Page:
Secondly, mince the meat.  We used 2 parts shoulder to 1 part belly but I have also tried recipes using equal parts back and shoulder.  If you don’t have a hand mincer you can either be very conscientious and finely hand cut the meat (like a sturdy Italian matriarch... Hey!  Mama Nocerino!) or buy ready minced meat. 

Once the mince was ground we split it three ways and added flavouring: One third with fennel and nutmeg; one third with chilli, red onion and coriander; and one poor maligned third whose destiny it was to be transformed into (oh the horror of even writing it!) a “breakfast banger” with baked beans and fried eggs chopped into it – and no it wasn’t a Heston style innovation.  It was quite literally the sausage version of an all day breakfast in a can. 

Even the heartbroken chef who had come up with the recipe wasn’t 100% convinced when she first tasted it... apparently though it grows on you.  I’m afraid I should add an affidavit that I can’t confirm or deny whether this combination is worth trying, as through some judicious plate juggling skills worthy of any master magician I was able to prevent them arriving uninvited amongst my more conventional offerings. 

At this stage you can fry a small pattie of the mixture to test for flavourings and seasoning but this isn’t essential.  (Especially when you’re trying to avoid eating experimental sausages devised by your friends.)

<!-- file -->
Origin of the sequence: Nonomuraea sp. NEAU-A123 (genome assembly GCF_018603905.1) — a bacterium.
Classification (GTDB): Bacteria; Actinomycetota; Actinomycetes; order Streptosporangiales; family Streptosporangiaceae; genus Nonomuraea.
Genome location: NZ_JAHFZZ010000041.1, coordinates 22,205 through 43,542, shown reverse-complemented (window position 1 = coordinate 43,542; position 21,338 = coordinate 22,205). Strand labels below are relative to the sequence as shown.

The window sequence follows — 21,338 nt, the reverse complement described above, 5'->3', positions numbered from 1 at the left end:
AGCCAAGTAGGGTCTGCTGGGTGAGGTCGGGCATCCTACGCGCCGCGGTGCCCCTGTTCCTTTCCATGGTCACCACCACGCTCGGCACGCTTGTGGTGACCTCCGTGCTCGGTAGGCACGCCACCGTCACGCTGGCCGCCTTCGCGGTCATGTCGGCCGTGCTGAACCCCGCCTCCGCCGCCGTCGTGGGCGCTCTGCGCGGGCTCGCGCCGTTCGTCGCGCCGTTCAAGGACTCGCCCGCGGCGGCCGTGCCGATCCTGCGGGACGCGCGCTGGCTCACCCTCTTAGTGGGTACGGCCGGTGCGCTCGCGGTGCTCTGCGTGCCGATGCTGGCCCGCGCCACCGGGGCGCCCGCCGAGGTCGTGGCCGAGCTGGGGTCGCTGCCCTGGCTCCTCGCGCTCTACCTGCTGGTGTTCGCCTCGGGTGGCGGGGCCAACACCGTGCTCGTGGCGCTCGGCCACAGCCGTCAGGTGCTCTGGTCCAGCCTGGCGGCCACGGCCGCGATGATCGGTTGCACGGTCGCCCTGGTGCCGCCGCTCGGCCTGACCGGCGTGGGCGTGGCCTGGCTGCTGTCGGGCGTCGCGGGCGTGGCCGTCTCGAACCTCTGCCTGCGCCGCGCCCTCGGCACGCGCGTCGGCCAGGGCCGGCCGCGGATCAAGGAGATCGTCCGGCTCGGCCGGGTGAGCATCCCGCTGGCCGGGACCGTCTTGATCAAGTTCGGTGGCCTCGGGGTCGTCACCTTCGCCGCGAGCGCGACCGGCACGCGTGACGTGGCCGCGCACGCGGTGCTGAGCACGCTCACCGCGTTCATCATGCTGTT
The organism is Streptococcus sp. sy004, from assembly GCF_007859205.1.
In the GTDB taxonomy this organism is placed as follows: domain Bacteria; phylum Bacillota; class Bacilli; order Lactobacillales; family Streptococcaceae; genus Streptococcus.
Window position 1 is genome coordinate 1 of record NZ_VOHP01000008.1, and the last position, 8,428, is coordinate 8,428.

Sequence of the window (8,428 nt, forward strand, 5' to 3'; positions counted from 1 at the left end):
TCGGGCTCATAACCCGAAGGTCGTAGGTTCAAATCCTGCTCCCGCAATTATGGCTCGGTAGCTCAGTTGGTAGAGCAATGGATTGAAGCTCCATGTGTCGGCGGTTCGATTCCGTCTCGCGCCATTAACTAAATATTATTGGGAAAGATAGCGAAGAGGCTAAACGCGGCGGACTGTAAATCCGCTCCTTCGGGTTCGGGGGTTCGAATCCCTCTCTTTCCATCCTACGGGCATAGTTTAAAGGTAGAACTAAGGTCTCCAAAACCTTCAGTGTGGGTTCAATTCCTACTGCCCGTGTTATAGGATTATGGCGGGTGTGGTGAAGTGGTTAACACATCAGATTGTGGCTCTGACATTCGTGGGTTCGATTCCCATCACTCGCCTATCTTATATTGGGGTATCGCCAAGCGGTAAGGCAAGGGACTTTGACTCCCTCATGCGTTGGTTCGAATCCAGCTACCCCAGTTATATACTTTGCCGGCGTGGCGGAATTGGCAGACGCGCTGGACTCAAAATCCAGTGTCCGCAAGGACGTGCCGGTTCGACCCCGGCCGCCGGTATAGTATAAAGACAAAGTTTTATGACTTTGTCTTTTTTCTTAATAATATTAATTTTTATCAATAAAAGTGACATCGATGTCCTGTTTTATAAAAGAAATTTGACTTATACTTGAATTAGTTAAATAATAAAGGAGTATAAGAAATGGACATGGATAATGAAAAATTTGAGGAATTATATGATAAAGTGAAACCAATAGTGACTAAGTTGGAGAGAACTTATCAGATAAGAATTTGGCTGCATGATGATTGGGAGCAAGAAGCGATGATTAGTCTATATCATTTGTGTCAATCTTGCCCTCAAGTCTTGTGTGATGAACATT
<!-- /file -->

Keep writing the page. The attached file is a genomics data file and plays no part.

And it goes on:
(guess which third this was!)

Next push the filling into the casings (we used a sausage attachment on the meat grinder but Hugh suggests that a wide necked funnel and the handle of a rolling pin as a pusher would work just as well).  Pull about two inches of the casing over the end, then once the meat has started filling the gut tie a knot.  If you tie before the filling emerges then you end up with air bubbles.  After that it’s just a case of pushing the filling into the casing, which slips very cooperatively off the machine as the filling is pushed into it. 

Once all of the filling has passed through the machine, tie a knot in the other end.  Then (looking suspiciously like a balloon bender at a children’s party) grab the sausage at the midpoint and twist, moving down the doubled up sausage twisting in alternate directions every 4-5 inches or so.

After that it’s just a matter of cooking them and enjoying the fruit of your (rather messy when there’s three of you in a minuscule kitchen) labours! 

Hugh Fearnley-Whittingstall’s Pork Sausage Recipe:
Sausage Casing, 2-3 meters
500g, minced free-range or organic pork shoulder
250g, minced free-range or organic pork belly
25g fine dried breadcrumbs (we didn’t have breadcrumbs handy and so used oatmeal as a stopgap)
1 heaped tsp salt
16 sage leaves
Black pepper
White pepper
¼tsp nutmeg or mace

Chilli, Coriander and Red Onion Sausages:
500g pork belly and shoulder, minced – ratio 2 parts shoulder to 1 part belly
2 large green chillies, chopped -  seeds included
1 handful fresh Coriander
½ red onion, finely chopped
2-3tbsp oatmeal
Salt and Pepper
1tsp ground coriander

Fennel Sausages: (I love the combination of fennel and pork – pot roast pork with fennel is a firm favourite dish)
500g pork belly and shoulder, minced – ratio 2 parts shoulder to 1 part belly
2-3tbsp oatmeal
Salt and Pepper
freshly ground nutmeg to taste
2tbsp fennel seeds

“Breakfast Banger” (shudder):
500g pork belly and shoulder, minced – ratio 2 parts shoulder to 1 part belly
2-3tbsp oatmeal
1 tin of baked beans with most of the juice drained
4 fried eggs chopped coarsely
a generous squeeze of tomato ketchup
1 small handful of chopped chives. 
Enough said.

Notes:  1.5 kg of meat made approximately 18 decent sized links.